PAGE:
June 2013
Volume 54, Issue 15
Free
ARVO Annual Meeting Abstract  |   June 2013
The Epidemiology of Lower Eyelid Trachomatous Trichiasis among Upper Eyelid Trichiasis Surgery Patients
Author Affiliations & Notes
  • Sandra Cassard
    Ophthalmology, Johns Hopkins School of Medicine, Baltimore, MD
  • Shannath Merbs
    Ophthalmology, Johns Hopkins School of Medicine, Baltimore, MD
  • Jennifer Harding
    Ophthalmology, Johns Hopkins School of Medicine, Baltimore, MD
  • Beatriz Munoz
    Ophthalmology, Johns Hopkins School of Medicine, Baltimore, MD
  • Sheila West
    Ophthalmology, Johns Hopkins School of Medicine, Baltimore, MD
  • Emily Gower
    Ophthalmology, Johns Hopkins School of Medicine, Baltimore, MD
    Epidemiology and Prevention and Ophthlamology, Wake Forest School of Medicine, Winston-Salem, NC
Investigative Ophthalmology & Visual Science June 2013, Vol.54, 869. doi:
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      Sandra Cassard, Shannath Merbs, Jennifer Harding, Beatriz Munoz, Sheila West, Emily Gower; The Epidemiology of Lower Eyelid Trachomatous Trichiasis among Upper Eyelid Trichiasis Surgery Patients. Invest. Ophthalmol. Vis. Sci. 2013;54(15):869.

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      © ARVO (1962-2015); The Authors (2016-present)

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Abstract
 
Purpose
 

Little is known about the epidemiology of lower eyelid trachomatous trichiasis. This study was conducted to determine risk factors for the development of lower eyelid trichiasis within 1 or 2 years of initial upper eyelid trichiasis surgery.

 
Methods
 

Participants enrolled in the Partnership for the Rapid Elimination of Trachoma Surgery Trial were examined 1 and 2 years after surgery to correct upper eyelid trichiasis. Ocular exams included assessment of the presence of lower eyelid trichiasis. Participants with and without lower eyelid trichiasis at 2 years after upper eyelid surgery were compared on demographic and baseline ocular characteristics. In addition, participants with lower eyelid trichiasis at 1 year and 2 years following upper eyelid surgery were compared to those who developed it between 1 and 2 years (incident lower eyelid trichiasis). Multivariable models, controlling for within participant correlations, were constructed to assess risk factors for lower eyelid trichiasis.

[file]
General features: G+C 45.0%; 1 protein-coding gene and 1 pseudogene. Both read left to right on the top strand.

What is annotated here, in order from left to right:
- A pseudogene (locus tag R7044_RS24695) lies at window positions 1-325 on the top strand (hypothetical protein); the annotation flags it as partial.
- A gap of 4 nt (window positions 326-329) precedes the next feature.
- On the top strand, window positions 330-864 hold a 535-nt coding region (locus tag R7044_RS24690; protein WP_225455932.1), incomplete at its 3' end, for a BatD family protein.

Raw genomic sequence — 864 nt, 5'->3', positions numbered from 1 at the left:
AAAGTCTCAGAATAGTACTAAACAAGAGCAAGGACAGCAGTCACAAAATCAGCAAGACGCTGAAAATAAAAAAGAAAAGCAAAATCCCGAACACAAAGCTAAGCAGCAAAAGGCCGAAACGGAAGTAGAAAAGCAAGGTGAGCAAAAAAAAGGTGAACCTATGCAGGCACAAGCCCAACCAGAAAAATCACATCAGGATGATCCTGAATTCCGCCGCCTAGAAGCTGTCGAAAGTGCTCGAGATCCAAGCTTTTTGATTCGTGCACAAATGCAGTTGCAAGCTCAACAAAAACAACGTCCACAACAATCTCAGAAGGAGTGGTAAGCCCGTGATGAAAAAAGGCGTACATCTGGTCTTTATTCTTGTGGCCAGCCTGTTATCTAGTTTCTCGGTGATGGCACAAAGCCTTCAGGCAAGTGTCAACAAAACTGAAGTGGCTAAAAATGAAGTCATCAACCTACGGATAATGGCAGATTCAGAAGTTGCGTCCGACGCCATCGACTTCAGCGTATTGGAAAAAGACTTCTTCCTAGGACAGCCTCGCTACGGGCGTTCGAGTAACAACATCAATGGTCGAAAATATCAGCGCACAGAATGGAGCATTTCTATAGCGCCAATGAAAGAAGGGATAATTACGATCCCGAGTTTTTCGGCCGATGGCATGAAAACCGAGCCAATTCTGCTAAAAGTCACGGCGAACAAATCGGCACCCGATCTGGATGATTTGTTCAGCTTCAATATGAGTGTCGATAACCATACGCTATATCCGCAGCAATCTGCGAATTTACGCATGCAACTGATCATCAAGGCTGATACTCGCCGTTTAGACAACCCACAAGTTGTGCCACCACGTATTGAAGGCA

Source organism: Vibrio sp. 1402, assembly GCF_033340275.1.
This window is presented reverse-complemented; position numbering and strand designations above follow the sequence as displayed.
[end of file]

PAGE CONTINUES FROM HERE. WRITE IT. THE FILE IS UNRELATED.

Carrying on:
Results
 

2718 eyes of 1673 participants were evaluated 2 years after upper eyelid trichiasis surgery. 316 eyes (11.6%) had lower eyelid trichiasis at the 2 year follow-up visit. Of these, 218 (69.0%) also had lower eyelid trichiasis at 1 year and 98 (31.0%) developed it between the 1 and 2 year follow-up visits. The likelihood of lower eyelid trichiasis at 2 years increased with increasing baseline severity of upper eyelid trichiasis (p<0.0001). Trichiatic lashes originating from the nasal aspect of the upper eyelid at baseline were independently associated with an increased risk of lower eyelid trichiasis at 2 years after controlling for locations of other trichiatic lashes at baseline, age, gender and baseline severity of upper eyelid trichiasis (p=0.0009). Presence of nasal upper eyelid trichiatic lashes at baseline and older age were independently associated with having lower eyelid trichiasis by 1 year compared to those with incident lower eyelid trichiasis between 1 and 2 years (p=0.024 and p=0.048, respectively), controlling for other baseline covariates noted above.

 
Conclusions
 

Surgical programs to correct trachomatous trichiasis typically are aimed at rectifying upper eyelid trichiasis. Lower eyelid trichiasis is common and should be integrated into surgical programs and trichiasis research. Upper eyelid trichiasis in the nasal aspect may predict future development of lower lid trichiasis.

 
Keywords: 736 trachoma • 526 eyelid • 464 clinical (human) or epidemiologic studies: risk factor assessment  
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